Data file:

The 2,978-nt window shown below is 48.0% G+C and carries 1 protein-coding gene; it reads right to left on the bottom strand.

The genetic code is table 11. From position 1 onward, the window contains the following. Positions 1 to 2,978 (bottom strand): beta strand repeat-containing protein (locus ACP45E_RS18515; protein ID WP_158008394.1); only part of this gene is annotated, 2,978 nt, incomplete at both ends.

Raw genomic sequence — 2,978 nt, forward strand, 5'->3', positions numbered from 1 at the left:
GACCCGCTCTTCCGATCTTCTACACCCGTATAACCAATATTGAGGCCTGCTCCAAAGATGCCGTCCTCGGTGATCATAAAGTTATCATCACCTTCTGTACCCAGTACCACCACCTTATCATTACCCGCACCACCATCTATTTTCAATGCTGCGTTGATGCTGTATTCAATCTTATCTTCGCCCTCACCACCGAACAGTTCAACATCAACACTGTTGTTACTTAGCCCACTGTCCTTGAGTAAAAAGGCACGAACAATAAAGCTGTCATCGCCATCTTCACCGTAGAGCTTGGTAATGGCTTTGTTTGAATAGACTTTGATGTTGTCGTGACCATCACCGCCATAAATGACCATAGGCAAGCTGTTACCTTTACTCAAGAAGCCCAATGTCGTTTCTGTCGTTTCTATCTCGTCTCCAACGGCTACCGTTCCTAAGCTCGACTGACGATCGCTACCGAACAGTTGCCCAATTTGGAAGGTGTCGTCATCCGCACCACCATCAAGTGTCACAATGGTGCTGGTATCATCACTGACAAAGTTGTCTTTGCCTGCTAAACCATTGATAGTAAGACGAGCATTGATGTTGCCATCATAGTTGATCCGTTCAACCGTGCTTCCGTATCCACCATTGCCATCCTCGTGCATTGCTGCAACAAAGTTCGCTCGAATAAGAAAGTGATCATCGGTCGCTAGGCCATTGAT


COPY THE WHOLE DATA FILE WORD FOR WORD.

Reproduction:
The 2,978-nt window shown below is 48.0% G+C and carries 1 protein-coding gene; it reads right to left on the bottom strand.

The genetic code is table 11. From position 1 onward, the window contains the following. Positions 1 to 2,978 (bottom strand): beta strand repeat-containing protein (locus ACP45E_RS18515; protein ID WP_158008394.1); only part of this gene is annotated, 2,978 nt, incomplete at both ends.

Raw genomic sequence — 2,978 nt, forward strand, 5'->3', positions numbered from 1 at the left:
GACCCGCTCTTCCGATCTTCTACACCCGTATAACCAATATTGAGGCCTGCTCCAAAGATGCCGTCCTCGGTGATCATAAAGTTATCATCACCTTCTGTACCCAGTACCACCACCTTATCATTACCCGCACCACCATCTATTTTCAATGCTGCGTTGATGCTGTATTCAATCTTATCTTCGCCCTCACCACCGAACAGTTCAACATCAACACTGTTGTTACTTAGCCCACTGTCCTTGAGTAAAAAGGCACGAACAATAAAGCTGTCATCGCCATCTTCACCGTAGAGCTTGGTAATGGCTTTGTTTGAATAGACTTTGATGTTGTCGTGACCATCACCGCCATAAATGACCATAGGCAAGCTGTTACCTTTACTCAAGAAGCCCAATGTCGTTTCTGTCGTTTCTATCTCGTCTCCAACGGCTACCGTTCCTAAGCTCGACTGACGATCGCTACCGAACAGTTGCCCAATTTGGAAGGTGTCGTCATCCGCACCACCATCAAGTGTCACAATGGTGCTGGTATCATCACTGACAAAGTTGTCTTTGCCTGCTAAACCATTGATAGTAAGACGAGCATTGATGTTGCCATCATAGTTGATCCGTTCAACCGTGCTTCCGTATCCACCATTGCCATCCTCGTGCATTGCTGCAACAAAGTTCGCTCGAATAAGAAAGTGATCATCGGTCGCTAGGCCATTGAT